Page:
Another ingredient of power is also varying the power of your voice to help keep things interesting. This is a great way of building climaxes, and stressing main points. This also helps you show warmth and feeling in your presentation. When you want to make a point, you increase the power of your voice. If you want to draw your audience in, you lower the power of your voice. You can also use the power of your voice to stir anticipation in you audience. All these help to keep your audience involved and paying attention.
The next aspect is "pace." Pace has to do with how fast or slow we speak. It also has to do with how long the sound lasts that we are expressing. In everyday speech, we vary our pace without realizing it. If we are excited we speak rapidly. When we want others to remember what we say, we speak more deliberately. Pace just happens spontaneously. However, pace is something many new presenters have problems with because they prepare their wording too carefully and usually read it right from a manuscript. This is where a lesson plan or outline comes in handy. Usually an outline has only the main points that you want to express written down on it. The bulk of your presentation comes from your head. This is one of the reasons that preparation is so important. If you aren't prepared you may have problems speaking from an outline.
The main content of your presentation should be at a moderate pace. Illustrations and excitement can be put forth with a quicker pace. Weightier arguments, climaxes, and main points usually call for a slower more deliberate pace. Pace is also affected by nervousness. The more nervous we are, the faster we speak. Be aware of this, especially at the beginning of any presentation. An offshoot of pace is pausing. Pausing can be used to add emphasis or to clarify a thought. It can also be used to highlight related ideas. Pausing also gives the audience a chance to reflect on what has been said. When pausing for emphasis, it creates anticipation for what is to come. However this should only be used for highly significant statements. If used too often, it will lose some of its punch.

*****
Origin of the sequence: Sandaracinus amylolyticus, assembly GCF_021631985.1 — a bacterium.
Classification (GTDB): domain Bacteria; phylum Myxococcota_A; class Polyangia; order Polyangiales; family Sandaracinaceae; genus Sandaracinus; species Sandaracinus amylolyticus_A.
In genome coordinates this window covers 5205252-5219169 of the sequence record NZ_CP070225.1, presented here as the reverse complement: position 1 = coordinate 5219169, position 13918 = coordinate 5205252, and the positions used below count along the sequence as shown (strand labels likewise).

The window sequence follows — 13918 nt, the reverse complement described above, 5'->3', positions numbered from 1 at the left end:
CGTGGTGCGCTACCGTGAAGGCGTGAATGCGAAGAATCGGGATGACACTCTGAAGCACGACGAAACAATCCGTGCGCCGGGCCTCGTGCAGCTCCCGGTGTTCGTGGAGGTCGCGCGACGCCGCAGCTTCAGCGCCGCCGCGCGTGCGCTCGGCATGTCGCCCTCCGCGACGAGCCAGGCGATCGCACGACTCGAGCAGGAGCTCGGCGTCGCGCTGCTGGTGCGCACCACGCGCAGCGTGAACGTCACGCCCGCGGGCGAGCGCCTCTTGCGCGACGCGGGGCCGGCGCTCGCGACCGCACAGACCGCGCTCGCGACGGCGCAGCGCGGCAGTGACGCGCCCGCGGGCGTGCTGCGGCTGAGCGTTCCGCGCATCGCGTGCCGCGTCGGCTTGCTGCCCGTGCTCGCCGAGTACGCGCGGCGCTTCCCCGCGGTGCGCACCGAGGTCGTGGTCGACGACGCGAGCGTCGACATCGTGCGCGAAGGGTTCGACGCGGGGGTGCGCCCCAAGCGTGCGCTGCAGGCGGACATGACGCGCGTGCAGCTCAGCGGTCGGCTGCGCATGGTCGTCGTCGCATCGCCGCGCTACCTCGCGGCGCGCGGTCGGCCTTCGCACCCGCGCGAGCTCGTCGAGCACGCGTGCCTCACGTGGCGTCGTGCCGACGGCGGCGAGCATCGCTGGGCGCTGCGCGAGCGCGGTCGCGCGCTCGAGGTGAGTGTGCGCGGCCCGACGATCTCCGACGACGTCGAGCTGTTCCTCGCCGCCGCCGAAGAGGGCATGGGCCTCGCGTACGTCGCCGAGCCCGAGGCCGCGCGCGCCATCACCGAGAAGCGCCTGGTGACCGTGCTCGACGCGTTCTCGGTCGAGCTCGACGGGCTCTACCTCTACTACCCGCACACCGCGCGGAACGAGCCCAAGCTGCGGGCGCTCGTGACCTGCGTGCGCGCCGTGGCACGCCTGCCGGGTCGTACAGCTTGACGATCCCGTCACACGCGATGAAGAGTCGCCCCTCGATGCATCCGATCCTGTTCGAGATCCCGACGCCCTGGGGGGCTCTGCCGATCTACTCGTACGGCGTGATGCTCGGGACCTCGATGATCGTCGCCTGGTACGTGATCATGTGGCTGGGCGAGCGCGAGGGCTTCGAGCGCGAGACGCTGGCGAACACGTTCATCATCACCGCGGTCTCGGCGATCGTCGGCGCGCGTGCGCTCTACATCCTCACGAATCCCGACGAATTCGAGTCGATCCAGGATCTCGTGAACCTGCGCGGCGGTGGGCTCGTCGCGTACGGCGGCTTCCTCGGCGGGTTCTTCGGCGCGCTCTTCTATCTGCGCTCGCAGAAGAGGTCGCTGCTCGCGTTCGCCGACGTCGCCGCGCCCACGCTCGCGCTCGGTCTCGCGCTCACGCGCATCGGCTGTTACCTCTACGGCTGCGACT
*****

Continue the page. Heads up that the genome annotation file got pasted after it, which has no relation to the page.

The last aspect of modulation is "pitch." Pitch is how high or low we speak. Imagine trying to listen to an hour presentation by someone with a nasal, whiny voice who doesn't change tone at all. (This sends shivers down my spine just thinking about it.) Usually when we are nervous, the muscles contract in our throat and this will usually cause our pitch to be elevated.
Tips to help you with your pitch: first, relax (see Presentation Skills, part one), and then try to purposely speak lower and slower at the beginning of your presentation. This helps you to overcompensate for the nervousness. What may seem low and slow to you is actually at a normal pitch and pace for your audience.
Vary the pitch during a presentation. Imagine someone playing a musical instrument for an hour or so. During all that time, he sounds just one note, first loudly, then softly, at times quickly, then slowly. There is variation in volume and in pace, but with no variation of pitch. Does this sound appealing? Probably not! The same holds true for our voice. Varying the pitch helps put emotion into your presentation. Think back to that monotone instructor you had. No emotion at all and usually it put you right to sleep. By varying your pitch you can show excitement, happiness, sadness, and a host of other emotions. This also helps to keep your audience awake and involved.